Arlene Stein has tried for three years to line up a date for Rene Redzepi to join Toronto's food industry at the annual Terroir Symposium. This year the schedules aligned and the executive chef of Noma is the marquee name among a list of culinary stars ready to appear at Monday's gathering that's focused on encouraging better practices in the industry and celebrating local food.
"I made a film with Rene last year about Noma's Saturday night menu, which is pretty significant and pretty fantastic. Getting to know Rene even more than I had before helped to build that relationship. We were trying to get him here for three years but in 2010 he and his wife had just had a baby, and last year our conference was four days away from the World's 50 Best awards," Stein, the event's founder and chairperson, said last week. "This year he decided to come and we are thrilled. We have outstanding international chefs and amazing Canadian chefs."
The day-long symposium will be held at the Arcadian Court, an Oliver & Bonacini venue at the historic Simpson Tower. It will include seminars that range from appetizing (cooking demonstrations) to thirst-quenching (craft brew workshop) to thought-provoking (a debate on "culinary cannibalism").
Along with Redzepi, whose Copenhagen restaurant has ranked atop the World's 50 Best Restaurants list for three straight years, other international chefs at Terroir will include Magnus Nilsson of Sweden's Faviken, Kobe Desramaults of Michelin-starred In de Wulf in Belgium, and South African Peter Templehoff of The Collection by Liz McGrath.
Among the notable Canadian chefs in attendance are Marc Lepine of Ottawa's Atelier, Jeremy Charles of Raymonds in St. John's, and Connie DeSousa and John Jackson of CHARCUT in Calgary -- all of whom will perform cooking demonstrations.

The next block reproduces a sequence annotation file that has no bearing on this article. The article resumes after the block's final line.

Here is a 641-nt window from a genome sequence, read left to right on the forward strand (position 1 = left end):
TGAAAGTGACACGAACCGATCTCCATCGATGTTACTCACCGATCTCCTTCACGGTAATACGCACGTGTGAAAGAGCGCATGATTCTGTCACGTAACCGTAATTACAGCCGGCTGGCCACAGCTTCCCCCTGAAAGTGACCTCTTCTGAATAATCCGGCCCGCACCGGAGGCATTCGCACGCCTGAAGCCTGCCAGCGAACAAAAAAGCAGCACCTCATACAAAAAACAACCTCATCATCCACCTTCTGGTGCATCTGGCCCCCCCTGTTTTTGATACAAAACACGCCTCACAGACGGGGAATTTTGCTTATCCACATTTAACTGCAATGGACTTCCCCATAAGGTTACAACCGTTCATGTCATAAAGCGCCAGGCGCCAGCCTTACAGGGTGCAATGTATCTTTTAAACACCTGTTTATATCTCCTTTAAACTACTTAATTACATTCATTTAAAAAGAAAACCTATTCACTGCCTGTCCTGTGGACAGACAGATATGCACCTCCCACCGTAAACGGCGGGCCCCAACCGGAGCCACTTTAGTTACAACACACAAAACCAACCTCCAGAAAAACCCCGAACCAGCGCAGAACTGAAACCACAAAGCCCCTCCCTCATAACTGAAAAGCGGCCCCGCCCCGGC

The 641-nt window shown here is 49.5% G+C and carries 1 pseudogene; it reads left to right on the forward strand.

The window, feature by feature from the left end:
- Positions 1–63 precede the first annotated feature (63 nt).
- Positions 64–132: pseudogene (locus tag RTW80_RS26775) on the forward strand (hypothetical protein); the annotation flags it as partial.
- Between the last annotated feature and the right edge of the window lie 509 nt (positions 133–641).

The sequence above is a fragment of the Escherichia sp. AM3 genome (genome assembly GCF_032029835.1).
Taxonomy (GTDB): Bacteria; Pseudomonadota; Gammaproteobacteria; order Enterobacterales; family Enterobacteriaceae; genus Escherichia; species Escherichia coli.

Terroir will be a more high-profile gathering than culinary events with larger advertising budgets and more prominent histories in Toronto. While it is a gathering for the industry and not for culinary travellers, it is still a tourism driver for the city.
"It's subtle and very grassroots what we are doing," Stein said. "We're not overly swamped with people. You can stand in the halls and have a conversation. I think the chefs like that."
While Terroir started in Toronto and is in its seventh year, Stein is aiming to expand to "another Canadian city." The notion of Terroir -- which to a great degree depends on the willingness of chefs to share their coveted ideas, practices, recipes, and sources -- would not have worked in the 20th century, Stein said.
"We happened to come around just as the local food movement really started to take hold. It was a matter of being in the right place at the right time for us. We filled a gap in the marketplace because all of a sudden everyone needed more information and a way to build real resources around sustainability," said Stein, who has spent recent months in Europe networking with several of the chefs who will be attending the symposium. (She is also a judge for the Vacay.ca Top 50 Restaurants in Canada.)
She thought of the idea for the conference while "sitting around in my back patio and talking to friends, those of us who were part of small owner-operated restaurants." Stein, who worked at Hart House on the University of Toronto campus, saw a need for more community within the city's food industry and she has built this networking event to facilitate that sense of togetherness.
"It's done so much for the industry in Canada and in Ontario. We get together and talk about ways to collaborate and make improvements to the industry," said Scott Vivian, owner and chef at Beast and a participant at this year's gathering. "We're really fortunate in Toronto to have a program like this."
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